There are tons of options available if you're looking to fit windows in a new house. Your choice will be largely dictated by your budget, but you must consider factors like energy efficiency, ease of cleaning/maintenance, security and framing materials. This article offers insights to help you evaluate two of these options.
Window framing materials
The choice of material affects insulation properties, durability and appearance of your window. There are four materials frequently used:
Wood – this is very popular and readily available, and it is well-loved for its insulation properties. It can also be stained or painted in your desired colours. However, it is prone to swelling, warping and shrinkage and must be periodically repainted and treated for rot.
Clad wood – a hybrid material made of wood on the inside but covered with aluminium or vinyl to reduce maintenance requirements. Aluminium cladding is more prone to scratching than vinyl cladding, but the former offers more colour choices than the latter.
Vinyl – has hollow thermal breaks between frame layers to prevent heat gain or loss and hence improve insulation. Must be very good quality or they will be prone to distortion during extreme weather. You cannot paint them in a different colour from the one they came with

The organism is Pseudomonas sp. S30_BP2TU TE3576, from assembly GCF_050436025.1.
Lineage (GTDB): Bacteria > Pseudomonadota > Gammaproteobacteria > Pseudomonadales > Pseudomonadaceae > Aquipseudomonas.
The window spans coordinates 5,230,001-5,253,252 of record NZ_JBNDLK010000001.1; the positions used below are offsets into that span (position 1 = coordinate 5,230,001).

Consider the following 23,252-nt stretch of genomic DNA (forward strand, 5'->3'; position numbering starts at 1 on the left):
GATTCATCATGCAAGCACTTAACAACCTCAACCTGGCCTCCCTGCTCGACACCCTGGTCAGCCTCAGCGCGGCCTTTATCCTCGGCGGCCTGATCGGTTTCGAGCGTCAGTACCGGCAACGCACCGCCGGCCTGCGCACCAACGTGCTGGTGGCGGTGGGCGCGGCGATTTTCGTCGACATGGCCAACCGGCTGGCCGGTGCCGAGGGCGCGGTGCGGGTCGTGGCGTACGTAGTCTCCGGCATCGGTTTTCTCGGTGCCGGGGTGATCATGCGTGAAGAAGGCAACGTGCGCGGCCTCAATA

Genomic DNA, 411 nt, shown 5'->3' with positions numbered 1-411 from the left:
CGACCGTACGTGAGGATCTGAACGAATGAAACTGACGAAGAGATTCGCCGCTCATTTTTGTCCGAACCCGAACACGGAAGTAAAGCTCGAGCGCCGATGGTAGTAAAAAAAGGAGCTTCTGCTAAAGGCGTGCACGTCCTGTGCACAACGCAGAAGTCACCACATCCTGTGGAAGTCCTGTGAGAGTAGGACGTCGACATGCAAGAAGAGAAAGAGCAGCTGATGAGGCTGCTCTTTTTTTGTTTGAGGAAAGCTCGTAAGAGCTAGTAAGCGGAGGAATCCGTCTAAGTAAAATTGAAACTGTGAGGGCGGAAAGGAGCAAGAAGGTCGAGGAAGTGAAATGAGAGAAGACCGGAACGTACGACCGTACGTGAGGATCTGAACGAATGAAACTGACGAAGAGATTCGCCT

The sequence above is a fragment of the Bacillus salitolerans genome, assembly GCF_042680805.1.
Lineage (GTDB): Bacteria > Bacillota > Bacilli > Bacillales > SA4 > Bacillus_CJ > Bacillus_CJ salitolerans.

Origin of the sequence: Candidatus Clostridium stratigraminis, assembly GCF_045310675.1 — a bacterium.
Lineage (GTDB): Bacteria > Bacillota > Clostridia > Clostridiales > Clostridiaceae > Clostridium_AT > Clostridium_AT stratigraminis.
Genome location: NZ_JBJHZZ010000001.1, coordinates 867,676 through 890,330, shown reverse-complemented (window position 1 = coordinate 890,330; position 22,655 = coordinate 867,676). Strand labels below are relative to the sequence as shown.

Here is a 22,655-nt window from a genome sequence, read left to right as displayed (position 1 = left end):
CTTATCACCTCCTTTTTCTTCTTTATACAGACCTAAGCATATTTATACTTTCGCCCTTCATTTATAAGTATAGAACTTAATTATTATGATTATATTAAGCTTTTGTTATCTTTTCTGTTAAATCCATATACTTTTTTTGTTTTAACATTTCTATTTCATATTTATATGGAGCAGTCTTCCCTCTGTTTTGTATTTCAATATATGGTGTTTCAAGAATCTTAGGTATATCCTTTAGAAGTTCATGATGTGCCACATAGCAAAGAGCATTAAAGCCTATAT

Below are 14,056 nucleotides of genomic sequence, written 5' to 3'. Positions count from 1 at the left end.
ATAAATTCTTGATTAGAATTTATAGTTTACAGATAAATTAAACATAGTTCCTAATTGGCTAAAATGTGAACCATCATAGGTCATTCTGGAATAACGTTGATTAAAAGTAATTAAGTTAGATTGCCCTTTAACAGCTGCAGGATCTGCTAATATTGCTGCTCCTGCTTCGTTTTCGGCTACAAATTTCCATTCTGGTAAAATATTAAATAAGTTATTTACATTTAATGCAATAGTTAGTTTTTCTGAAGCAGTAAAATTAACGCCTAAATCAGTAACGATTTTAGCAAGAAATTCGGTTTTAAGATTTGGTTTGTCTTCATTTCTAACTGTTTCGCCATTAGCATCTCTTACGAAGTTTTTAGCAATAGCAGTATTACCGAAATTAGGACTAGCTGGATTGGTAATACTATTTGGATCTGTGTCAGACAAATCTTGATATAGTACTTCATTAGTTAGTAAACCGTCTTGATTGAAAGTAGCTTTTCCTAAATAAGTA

Steel – very durable and secure but also very expensive, and so not typically used in residential homes
Aluminium – more durable, easier to handle and lighter than wood. Thermal breaks are installed to improve insulation because aluminium is a good conductor of both heat and cold. Usually treated to prevent corrosion, but not very ideal in coastal areas with humid, salty air.
Glazing and energy efficiency
This is the second most important factor to think about, because it directly affects your energy expenditure. Energy efficiency of glass windows involves an interplay of glazing and glass layering. Plain glass offers no protection from harmful UV rays which fade your furniture, paint and carpeting, and it has little to no insulation capabilities.
Ideally, the least you should have is insulated glass, which is made of two layers of annealed glass filled with an inert gas (argon or krypton) in the thermal spacing. The gas is denser than air and has poor conductivity, and so it absorbs harmful UV rays as well as prevent heat transfer between the layers.
In addition, the glass can be given a tinted or clear low-E glaze (single, double or triple) which improves insulation. Triple-glazing offers the highest level of insulation, but it is also the most expensive. Double-glazing is more affordable and very common among homeowners.